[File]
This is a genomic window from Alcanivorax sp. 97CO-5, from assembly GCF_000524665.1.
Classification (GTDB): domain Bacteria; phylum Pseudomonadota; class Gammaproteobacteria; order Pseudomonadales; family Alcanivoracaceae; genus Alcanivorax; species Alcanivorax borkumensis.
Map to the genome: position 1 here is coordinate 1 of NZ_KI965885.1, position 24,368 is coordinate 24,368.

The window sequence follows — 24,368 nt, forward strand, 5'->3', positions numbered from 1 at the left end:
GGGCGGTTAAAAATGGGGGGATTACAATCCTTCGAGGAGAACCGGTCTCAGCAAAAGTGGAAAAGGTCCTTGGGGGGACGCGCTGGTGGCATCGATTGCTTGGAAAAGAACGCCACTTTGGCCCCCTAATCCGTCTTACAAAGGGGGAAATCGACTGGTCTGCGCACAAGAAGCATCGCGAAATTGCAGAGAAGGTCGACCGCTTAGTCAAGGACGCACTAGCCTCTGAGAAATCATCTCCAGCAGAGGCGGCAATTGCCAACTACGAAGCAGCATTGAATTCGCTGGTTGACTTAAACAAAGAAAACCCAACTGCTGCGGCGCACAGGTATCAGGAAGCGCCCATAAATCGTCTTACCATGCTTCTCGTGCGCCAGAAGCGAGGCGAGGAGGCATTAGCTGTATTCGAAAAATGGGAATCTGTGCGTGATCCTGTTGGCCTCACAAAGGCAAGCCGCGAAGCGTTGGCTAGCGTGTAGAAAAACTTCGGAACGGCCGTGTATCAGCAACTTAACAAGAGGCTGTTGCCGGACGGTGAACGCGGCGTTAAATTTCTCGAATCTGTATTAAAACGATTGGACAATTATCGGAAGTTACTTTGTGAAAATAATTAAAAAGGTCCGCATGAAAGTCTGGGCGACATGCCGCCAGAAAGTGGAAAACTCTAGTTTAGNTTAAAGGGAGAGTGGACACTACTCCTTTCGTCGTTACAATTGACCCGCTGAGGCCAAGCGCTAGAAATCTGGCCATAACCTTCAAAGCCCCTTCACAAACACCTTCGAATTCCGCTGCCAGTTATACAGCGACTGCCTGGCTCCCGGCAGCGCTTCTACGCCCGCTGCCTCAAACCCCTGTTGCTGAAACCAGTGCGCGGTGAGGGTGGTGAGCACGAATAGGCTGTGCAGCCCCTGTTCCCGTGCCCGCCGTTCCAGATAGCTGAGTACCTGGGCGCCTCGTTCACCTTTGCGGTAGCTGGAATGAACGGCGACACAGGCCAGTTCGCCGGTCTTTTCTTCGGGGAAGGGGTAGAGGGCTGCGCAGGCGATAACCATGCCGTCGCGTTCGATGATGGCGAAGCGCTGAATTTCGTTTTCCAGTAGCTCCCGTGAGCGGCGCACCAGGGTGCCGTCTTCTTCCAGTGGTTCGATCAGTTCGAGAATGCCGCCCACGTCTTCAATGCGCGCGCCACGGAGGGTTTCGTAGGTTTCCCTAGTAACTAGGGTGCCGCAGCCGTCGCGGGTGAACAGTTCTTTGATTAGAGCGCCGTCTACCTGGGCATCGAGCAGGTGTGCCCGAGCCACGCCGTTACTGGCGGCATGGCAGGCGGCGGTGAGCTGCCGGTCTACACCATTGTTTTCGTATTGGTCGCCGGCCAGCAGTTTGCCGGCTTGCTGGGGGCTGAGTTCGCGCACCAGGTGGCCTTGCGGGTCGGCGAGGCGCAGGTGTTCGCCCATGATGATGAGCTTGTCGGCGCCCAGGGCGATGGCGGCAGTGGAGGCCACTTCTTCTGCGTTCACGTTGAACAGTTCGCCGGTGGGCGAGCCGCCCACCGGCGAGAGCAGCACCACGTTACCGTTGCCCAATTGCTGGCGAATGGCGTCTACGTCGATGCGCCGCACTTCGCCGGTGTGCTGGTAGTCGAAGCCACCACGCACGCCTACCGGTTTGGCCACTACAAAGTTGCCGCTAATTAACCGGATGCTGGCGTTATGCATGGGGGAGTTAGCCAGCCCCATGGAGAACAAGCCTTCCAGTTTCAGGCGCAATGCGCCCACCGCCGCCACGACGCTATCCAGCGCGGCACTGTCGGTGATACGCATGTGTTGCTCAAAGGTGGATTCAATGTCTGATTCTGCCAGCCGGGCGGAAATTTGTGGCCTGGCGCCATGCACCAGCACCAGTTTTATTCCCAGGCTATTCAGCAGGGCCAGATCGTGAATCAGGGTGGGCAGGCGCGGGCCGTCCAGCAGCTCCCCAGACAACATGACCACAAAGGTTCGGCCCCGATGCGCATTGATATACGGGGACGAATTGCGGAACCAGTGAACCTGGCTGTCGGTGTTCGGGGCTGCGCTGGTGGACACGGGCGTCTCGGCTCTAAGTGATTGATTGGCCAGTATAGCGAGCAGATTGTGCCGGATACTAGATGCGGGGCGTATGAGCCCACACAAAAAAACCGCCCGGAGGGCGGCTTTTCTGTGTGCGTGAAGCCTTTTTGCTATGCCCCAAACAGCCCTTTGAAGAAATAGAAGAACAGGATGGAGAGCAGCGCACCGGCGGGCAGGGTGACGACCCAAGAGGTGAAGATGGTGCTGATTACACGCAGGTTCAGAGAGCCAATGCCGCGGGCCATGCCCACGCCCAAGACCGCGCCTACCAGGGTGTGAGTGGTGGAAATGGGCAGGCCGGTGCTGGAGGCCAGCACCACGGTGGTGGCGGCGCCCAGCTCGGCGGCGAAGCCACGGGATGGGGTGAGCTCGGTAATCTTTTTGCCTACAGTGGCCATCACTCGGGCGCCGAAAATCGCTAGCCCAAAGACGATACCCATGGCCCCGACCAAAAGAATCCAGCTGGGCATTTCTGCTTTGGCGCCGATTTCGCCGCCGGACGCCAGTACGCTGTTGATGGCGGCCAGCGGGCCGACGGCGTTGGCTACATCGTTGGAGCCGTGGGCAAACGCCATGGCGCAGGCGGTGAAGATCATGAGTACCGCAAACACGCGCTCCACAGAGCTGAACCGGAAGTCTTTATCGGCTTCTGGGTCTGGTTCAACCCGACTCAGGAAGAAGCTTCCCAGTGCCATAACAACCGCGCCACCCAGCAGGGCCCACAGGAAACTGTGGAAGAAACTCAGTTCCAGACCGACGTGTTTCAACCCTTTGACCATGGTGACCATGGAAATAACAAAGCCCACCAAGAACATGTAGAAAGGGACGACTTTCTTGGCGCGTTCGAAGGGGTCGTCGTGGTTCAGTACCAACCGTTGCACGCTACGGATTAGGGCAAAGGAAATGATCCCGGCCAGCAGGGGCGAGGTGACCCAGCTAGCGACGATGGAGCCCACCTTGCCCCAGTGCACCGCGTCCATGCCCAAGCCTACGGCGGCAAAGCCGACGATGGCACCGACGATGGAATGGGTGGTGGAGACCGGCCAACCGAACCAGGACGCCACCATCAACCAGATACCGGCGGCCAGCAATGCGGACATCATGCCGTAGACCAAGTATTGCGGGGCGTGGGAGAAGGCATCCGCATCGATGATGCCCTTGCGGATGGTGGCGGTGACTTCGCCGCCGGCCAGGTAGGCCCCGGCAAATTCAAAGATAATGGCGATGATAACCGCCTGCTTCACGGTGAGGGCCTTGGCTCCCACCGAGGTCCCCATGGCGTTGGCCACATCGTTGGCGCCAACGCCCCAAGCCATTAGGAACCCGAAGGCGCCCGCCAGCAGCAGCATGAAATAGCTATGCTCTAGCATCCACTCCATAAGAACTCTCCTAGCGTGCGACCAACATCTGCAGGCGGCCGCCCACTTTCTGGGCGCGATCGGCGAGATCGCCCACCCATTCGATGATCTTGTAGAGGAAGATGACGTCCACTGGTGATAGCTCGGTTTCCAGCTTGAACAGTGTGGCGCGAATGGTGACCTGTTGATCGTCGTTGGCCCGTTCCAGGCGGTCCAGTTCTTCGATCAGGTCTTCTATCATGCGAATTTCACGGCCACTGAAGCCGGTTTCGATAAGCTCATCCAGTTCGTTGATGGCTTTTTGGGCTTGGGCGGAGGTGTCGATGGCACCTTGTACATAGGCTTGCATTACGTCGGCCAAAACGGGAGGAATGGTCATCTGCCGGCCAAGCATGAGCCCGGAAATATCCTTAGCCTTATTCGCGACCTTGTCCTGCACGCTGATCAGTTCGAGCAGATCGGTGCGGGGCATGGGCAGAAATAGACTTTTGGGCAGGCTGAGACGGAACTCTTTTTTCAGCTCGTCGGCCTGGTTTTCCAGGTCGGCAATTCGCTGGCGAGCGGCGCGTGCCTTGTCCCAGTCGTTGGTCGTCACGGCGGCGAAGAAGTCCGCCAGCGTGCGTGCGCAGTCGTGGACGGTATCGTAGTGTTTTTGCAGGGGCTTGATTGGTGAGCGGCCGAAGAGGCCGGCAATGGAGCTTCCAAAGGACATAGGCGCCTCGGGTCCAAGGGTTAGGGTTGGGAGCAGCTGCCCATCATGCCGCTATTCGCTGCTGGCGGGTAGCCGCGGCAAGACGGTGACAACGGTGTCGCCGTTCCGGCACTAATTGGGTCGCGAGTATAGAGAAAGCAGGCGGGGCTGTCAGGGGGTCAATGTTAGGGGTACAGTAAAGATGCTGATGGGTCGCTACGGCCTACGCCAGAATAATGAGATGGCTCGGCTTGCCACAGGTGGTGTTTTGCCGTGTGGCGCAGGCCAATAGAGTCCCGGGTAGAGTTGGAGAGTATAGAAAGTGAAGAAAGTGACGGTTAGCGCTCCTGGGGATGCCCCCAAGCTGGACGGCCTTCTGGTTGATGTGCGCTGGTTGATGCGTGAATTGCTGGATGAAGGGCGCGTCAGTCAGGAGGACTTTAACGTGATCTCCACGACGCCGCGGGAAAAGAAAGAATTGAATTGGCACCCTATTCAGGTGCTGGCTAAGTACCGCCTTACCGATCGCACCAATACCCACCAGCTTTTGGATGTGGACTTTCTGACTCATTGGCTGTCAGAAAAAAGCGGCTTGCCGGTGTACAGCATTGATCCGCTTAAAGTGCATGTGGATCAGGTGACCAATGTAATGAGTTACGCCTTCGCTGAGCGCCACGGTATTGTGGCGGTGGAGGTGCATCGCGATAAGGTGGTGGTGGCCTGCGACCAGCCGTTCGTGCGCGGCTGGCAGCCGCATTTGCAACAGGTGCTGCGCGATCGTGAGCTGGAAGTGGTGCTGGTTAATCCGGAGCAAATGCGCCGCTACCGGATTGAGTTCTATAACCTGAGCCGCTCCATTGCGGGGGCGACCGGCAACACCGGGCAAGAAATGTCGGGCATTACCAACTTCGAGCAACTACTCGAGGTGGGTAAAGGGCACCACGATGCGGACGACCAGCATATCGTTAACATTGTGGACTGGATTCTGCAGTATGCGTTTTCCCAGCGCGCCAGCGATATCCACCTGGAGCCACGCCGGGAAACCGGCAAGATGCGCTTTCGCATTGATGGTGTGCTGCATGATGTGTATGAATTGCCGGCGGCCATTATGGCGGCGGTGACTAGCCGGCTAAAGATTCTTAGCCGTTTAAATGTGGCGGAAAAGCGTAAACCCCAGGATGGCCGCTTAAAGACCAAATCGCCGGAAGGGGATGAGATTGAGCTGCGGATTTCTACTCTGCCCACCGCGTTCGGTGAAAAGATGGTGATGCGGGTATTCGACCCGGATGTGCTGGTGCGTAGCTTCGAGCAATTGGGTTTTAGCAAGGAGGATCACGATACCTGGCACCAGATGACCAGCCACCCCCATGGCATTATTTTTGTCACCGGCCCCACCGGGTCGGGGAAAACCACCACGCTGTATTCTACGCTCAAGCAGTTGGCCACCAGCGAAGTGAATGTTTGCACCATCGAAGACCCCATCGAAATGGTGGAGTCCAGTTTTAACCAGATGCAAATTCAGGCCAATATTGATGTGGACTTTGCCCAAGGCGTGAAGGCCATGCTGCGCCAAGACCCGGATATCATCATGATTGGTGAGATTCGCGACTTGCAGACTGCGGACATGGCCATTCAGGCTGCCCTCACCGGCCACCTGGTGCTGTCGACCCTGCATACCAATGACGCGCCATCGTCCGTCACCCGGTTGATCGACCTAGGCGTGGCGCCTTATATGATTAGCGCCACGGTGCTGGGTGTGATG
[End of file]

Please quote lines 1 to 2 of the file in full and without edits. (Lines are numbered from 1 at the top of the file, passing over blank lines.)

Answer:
This is a genomic window from Alcanivorax sp. 97CO-5, from assembly GCF_000524665.1.
Classification (GTDB): domain Bacteria; phylum Pseudomonadota; class Gammaproteobacteria; order Pseudomonadales; family Alcanivoracaceae; genus Alcanivorax; species Alcanivorax borkumensis.